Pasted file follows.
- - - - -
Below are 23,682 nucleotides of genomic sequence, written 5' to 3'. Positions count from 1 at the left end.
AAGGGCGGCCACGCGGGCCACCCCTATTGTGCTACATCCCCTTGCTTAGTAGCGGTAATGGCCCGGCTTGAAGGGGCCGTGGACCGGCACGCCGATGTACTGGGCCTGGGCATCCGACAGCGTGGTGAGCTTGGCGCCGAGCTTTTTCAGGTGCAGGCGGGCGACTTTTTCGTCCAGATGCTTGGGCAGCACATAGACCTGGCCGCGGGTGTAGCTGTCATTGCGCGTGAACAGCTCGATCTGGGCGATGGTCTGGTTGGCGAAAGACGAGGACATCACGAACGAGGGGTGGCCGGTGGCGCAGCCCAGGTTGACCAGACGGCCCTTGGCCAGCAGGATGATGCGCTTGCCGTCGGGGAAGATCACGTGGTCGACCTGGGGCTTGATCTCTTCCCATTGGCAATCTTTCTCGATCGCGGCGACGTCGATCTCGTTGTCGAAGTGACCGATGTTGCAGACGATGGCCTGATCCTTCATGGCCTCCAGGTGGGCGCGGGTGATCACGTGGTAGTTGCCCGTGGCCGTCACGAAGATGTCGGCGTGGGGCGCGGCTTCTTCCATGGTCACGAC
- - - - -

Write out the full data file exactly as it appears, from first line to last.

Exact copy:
Below are 23,682 nucleotides of genomic sequence, written 5' to 3'. Positions count from 1 at the left end.
AAGGGCGGCCACGCGGGCCACCCCTATTGTGCTACATCCCCTTGCTTAGTAGCGGTAATGGCCCGGCTTGAAGGGGCCGTGGACCGGCACGCCGATGTACTGGGCCTGGGCATCCGACAGCGTGGTGAGCTTGGCGCCGAGCTTTTTCAGGTGCAGGCGGGCGACTTTTTCGTCCAGATGCTTGGGCAGCACATAGACCTGGCCGCGGGTGTAGCTGTCATTGCGCGTGAACAGCTCGATCTGGGCGATGGTCTGGTTGGCGAAAGACGAGGACATCACGAACGAGGGGTGGCCGGTGGCGCAGCCCAGGTTGACCAGACGGCCCTTGGCCAGCAGGATGATGCGCTTGCCGTCGGGGAAGATCACGTGGTCGACCTGGGGCTTGATCTCTTCCCATTGGCAATCTTTCTCGATCGCGGCGACGTCGATCTCGTTGTCGAAGTGACCGATGTTGCAGACGATGGCCTGATCCTTCATGGCCTCCAGGTGGGCGCGGGTGATCACGTGGTAGTTGCCCGTGGCCGTCACGAAGATGTCGGCGTGGGGCGCGGCTTCTTCCATGGTCACGAC